Assessing the skill of precipitation and temperature seasonal forecasts in Spain: windows of opportunity related to ENSO events
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AuthorFrías Domínguez, María Dolores; Herrera García, Sixto; Cofiño González, Antonio Santiago; Gutiérrez Llorente, José Manuel
© 2010 American Meteorological Society. AMS´s Full Copyright Notice: https://www.ametsoc.org/ams/index.cfm/publications/authors/journal-and-bams-authors/author-resources/copyright-information/copyright-policy/
Journal of Climate, 2010, 23(2), 209–220.
American Meteorological Society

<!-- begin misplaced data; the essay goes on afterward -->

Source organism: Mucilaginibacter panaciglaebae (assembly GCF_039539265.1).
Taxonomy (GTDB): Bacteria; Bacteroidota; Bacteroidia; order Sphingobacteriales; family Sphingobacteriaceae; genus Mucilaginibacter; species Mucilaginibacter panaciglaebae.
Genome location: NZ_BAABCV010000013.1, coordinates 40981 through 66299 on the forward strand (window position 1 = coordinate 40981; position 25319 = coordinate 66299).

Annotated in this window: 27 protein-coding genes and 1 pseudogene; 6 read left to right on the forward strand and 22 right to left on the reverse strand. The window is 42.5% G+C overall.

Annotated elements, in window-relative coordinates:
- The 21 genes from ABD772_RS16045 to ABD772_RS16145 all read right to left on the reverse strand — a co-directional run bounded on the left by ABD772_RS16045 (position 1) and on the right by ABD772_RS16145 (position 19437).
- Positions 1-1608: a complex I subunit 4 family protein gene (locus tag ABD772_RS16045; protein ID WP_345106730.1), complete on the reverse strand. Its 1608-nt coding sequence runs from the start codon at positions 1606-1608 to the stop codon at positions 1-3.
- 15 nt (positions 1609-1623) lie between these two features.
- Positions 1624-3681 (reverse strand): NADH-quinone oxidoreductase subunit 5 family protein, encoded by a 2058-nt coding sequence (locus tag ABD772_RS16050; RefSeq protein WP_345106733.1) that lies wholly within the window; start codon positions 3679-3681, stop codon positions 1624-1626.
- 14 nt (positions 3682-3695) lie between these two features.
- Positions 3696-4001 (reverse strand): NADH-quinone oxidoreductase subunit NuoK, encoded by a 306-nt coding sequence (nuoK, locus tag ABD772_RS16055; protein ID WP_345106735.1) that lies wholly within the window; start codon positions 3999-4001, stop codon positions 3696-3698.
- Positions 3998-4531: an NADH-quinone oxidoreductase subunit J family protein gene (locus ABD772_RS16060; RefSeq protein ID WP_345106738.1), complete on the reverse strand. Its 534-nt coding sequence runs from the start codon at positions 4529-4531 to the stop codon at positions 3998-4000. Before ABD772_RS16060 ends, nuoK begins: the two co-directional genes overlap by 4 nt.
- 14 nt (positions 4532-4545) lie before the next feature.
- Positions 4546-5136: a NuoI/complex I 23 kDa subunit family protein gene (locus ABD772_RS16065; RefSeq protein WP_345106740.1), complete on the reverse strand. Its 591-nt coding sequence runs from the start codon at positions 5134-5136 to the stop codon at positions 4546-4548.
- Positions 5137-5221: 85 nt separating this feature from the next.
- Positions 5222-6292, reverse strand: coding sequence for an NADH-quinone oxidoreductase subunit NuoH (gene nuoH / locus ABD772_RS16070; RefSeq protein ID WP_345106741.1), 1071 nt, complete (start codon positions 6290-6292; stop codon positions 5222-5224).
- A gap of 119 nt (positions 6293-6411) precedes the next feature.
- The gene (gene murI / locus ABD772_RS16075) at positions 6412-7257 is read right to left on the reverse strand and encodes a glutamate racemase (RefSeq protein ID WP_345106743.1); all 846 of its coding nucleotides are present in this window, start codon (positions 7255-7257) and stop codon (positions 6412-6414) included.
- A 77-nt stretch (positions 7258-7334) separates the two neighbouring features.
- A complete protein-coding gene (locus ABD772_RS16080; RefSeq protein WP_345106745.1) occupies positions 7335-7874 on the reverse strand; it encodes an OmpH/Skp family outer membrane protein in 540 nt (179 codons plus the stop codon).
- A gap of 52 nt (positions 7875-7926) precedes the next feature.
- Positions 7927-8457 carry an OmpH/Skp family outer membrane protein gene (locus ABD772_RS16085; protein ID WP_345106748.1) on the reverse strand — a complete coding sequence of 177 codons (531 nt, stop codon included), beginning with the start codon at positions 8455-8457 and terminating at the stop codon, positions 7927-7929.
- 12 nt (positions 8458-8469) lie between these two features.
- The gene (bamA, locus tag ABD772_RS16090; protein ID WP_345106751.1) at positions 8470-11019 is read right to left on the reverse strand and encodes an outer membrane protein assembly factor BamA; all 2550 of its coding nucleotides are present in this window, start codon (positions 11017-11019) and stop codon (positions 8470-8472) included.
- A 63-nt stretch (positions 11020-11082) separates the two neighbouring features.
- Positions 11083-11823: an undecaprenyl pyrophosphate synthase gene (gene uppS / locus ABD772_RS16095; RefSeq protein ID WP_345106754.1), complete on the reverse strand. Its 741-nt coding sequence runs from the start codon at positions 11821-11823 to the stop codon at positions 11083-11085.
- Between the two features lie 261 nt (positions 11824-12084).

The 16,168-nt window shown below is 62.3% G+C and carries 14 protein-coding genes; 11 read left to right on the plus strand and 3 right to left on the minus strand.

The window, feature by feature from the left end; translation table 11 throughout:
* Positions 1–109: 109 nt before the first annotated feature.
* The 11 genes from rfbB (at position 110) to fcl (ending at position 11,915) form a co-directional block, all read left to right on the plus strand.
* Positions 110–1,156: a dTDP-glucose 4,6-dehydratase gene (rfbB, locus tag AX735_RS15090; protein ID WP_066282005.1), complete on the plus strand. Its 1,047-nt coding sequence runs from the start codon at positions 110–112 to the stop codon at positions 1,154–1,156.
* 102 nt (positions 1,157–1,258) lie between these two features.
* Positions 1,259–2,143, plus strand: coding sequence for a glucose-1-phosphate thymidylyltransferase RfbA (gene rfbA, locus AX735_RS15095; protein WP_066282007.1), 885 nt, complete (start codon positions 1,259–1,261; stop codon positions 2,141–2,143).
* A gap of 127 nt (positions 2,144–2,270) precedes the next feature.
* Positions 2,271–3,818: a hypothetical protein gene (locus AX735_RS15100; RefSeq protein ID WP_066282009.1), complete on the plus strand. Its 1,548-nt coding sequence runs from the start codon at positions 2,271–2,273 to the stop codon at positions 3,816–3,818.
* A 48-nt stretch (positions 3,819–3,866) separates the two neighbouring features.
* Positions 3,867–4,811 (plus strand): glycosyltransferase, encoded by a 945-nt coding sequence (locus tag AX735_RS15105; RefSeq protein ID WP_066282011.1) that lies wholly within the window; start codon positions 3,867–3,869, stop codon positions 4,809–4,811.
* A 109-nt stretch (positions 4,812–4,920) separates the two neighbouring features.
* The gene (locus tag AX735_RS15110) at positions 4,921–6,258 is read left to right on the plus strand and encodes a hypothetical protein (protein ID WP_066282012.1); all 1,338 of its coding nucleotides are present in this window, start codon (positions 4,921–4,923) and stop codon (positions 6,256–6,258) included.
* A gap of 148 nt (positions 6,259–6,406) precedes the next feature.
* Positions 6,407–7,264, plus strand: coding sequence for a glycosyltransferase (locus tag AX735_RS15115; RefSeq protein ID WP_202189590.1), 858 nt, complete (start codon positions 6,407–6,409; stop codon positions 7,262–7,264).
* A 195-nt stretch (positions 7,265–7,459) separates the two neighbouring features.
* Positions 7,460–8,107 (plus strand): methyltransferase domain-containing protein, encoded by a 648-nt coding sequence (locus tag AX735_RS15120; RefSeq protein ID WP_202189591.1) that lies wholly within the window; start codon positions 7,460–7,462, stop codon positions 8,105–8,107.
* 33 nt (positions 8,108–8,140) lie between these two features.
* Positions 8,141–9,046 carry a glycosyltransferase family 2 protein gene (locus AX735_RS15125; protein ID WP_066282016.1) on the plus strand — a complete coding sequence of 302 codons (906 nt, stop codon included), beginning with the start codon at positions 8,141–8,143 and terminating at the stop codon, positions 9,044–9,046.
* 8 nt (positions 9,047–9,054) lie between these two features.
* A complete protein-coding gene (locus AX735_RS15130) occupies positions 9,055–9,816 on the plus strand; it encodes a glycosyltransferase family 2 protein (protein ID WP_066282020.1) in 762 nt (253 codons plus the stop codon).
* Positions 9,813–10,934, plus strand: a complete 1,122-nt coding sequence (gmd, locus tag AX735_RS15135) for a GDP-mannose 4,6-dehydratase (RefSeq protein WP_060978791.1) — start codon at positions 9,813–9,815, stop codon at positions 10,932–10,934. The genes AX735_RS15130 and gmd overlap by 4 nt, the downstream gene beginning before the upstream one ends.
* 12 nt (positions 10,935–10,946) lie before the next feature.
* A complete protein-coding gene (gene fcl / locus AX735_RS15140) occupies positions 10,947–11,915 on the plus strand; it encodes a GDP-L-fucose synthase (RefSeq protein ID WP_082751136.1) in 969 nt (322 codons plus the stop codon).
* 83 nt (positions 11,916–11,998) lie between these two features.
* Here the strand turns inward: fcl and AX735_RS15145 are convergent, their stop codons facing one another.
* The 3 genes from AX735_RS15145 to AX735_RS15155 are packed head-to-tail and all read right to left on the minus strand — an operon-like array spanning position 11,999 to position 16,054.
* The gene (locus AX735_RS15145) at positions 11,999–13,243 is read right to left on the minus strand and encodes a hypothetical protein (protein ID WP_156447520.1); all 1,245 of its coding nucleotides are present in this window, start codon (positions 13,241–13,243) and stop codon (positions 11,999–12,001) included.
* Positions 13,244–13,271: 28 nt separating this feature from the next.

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1. The skill of state-of-the-art operational seasonal forecast models in extratropical latitudes is assessed using a multimodel ensemble from the Development of a European Multimodel Ensemble System for Seasonalto- Interannual Prediction (DEMETER) project. In particular, probabilistic forecasts of surface precipitation and maximum temperature in Spain are analyzed using a high-resolution observation gridded dataset (Spain02). To this aim, a simple statistical test based on the observed and predicted tercile anomalies is used. First, the whole period 1960–2000 is considered and it is shown that the only significant skill is found for dry events in autumn. Then, the influence of ENSO events as a potential source of conditional predictability is studied and the validation to strong La Niña or El Niño periods is restricted. Skillful seasonal predictions are found in partial agreement with the observed teleconnections derived from the historical records. On the one hand, predictability is found in spring related to El Niño events for dry events over the south and the Mediterranean coast and for hot events in the southeast areas. In contrast, La Niña drives predictability in winter for dry events over the western part and for hot events in summer over the south and the Mediterranean coast. This study considers both the direct model outputs and the postprocessed predictions obtained using a statistical downscaling method based on analogs. In general, the use of the downscaling method outperforms the direct output for precipitation, whereas in the case of the temperature no improvement is obtained.